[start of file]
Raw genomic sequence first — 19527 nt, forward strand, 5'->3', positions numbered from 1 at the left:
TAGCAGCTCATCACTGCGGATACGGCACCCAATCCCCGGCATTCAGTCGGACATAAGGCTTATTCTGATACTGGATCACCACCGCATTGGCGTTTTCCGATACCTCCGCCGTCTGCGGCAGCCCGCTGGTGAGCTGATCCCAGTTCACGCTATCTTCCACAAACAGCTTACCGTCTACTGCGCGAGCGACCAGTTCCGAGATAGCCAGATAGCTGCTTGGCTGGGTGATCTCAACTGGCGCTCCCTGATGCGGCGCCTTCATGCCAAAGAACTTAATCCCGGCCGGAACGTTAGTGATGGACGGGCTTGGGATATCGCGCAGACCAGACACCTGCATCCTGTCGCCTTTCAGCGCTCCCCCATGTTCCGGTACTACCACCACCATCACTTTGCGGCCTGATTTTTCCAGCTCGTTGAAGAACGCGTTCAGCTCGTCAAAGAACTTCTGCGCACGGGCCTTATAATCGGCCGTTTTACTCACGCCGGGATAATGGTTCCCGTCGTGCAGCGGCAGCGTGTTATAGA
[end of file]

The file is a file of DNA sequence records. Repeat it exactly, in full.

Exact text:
Raw genomic sequence first — 19527 nt, forward strand, 5'->3', positions numbered from 1 at the left:
TAGCAGCTCATCACTGCGGATACGGCACCCAATCCCCGGCATTCAGTCGGACATAAGGCTTATTCTGATACTGGATCACCACCGCATTGGCGTTTTCCGATACCTCCGCCGTCTGCGGCAGCCCGCTGGTGAGCTGATCCCAGTTCACGCTATCTTCCACAAACAGCTTACCGTCTACTGCGCGAGCGACCAGTTCCGAGATAGCCAGATAGCTGCTTGGCTGGGTGATCTCAACTGGCGCTCCCTGATGCGGCGCCTTCATGCCAAAGAACTTAATCCCGGCCGGAACGTTAGTGATGGACGGGCTTGGGATATCGCGCAGACCAGACACCTGCATCCTGTCGCCTTTCAGCGCTCCCCCATGTTCCGGTACTACCACCACCATCACTTTGCGGCCTGATTTTTCCAGCTCGTTGAAGAACGCGTTCAGCTCGTCAAAGAACTTCTGCGCACGGGCCTTATAATCGGCCGTTTTACTCACGCCGGGATAATGGTTCCCGTCGTGCAGCGGCAGCGTGTTATAGA